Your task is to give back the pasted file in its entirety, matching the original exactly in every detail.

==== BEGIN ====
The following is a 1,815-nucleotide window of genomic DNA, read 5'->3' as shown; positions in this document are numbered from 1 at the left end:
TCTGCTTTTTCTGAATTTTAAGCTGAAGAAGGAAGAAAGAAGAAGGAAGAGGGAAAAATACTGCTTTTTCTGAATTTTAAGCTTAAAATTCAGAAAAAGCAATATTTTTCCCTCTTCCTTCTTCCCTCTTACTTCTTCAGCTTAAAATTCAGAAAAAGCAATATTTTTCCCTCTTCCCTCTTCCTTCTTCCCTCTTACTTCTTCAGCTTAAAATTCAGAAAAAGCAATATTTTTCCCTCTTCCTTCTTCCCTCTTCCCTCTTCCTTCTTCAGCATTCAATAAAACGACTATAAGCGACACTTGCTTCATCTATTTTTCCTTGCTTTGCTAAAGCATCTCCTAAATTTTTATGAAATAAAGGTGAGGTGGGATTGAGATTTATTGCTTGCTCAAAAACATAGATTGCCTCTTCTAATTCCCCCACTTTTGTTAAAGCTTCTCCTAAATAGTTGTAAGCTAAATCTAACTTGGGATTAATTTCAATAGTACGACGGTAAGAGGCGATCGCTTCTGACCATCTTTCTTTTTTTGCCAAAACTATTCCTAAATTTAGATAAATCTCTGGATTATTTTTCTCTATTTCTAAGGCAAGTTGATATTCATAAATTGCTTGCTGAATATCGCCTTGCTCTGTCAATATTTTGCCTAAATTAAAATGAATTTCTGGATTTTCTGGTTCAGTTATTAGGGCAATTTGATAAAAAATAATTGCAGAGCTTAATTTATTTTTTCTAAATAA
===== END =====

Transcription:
The following is a 1,815-nucleotide window of genomic DNA, read 5'->3' as shown; positions in this document are numbered from 1 at the left end:
TCTGCTTTTTCTGAATTTTAAGCTGAAGAAGGAAGAAAGAAGAAGGAAGAGGGAAAAATACTGCTTTTTCTGAATTTTAAGCTTAAAATTCAGAAAAAGCAATATTTTTCCCTCTTCCTTCTTCCCTCTTACTTCTTCAGCTTAAAATTCAGAAAAAGCAATATTTTTCCCTCTTCCCTCTTCCTTCTTCCCTCTTACTTCTTCAGCTTAAAATTCAGAAAAAGCAATATTTTTCCCTCTTCCTTCTTCCCTCTTCCCTCTTCCTTCTTCAGCATTCAATAAAACGACTATAAGCGACACTTGCTTCATCTATTTTTCCTTGCTTTGCTAAAGCATCTCCTAAATTTTTATGAAATAAAGGTGAGGTGGGATTGAGATTTATTGCTTGCTCAAAAACATAGATTGCCTCTTCTAATTCCCCCACTTTTGTTAAAGCTTCTCCTAAATAGTTGTAAGCTAAATCTAACTTGGGATTAATTTCAATAGTACGACGGTAAGAGGCGATCGCTTCTGACCATCTTTCTTTTTTTGCCAAAACTATTCCTAAATTTAGATAAATCTCTGGATTATTTTTCTCTATTTCTAAGGCAAGTTGATATTCATAAATTGCTTGCTGAATATCGCCTTGCTCTGTCAATATTTTGCCTAAATTAAAATGAATTTCTGGATTTTCTGGTTCAGTTATTAGGGCAATTTGATAAAAAATAATTGCAGAGCTTAATTTATTTTTTCTAAATAA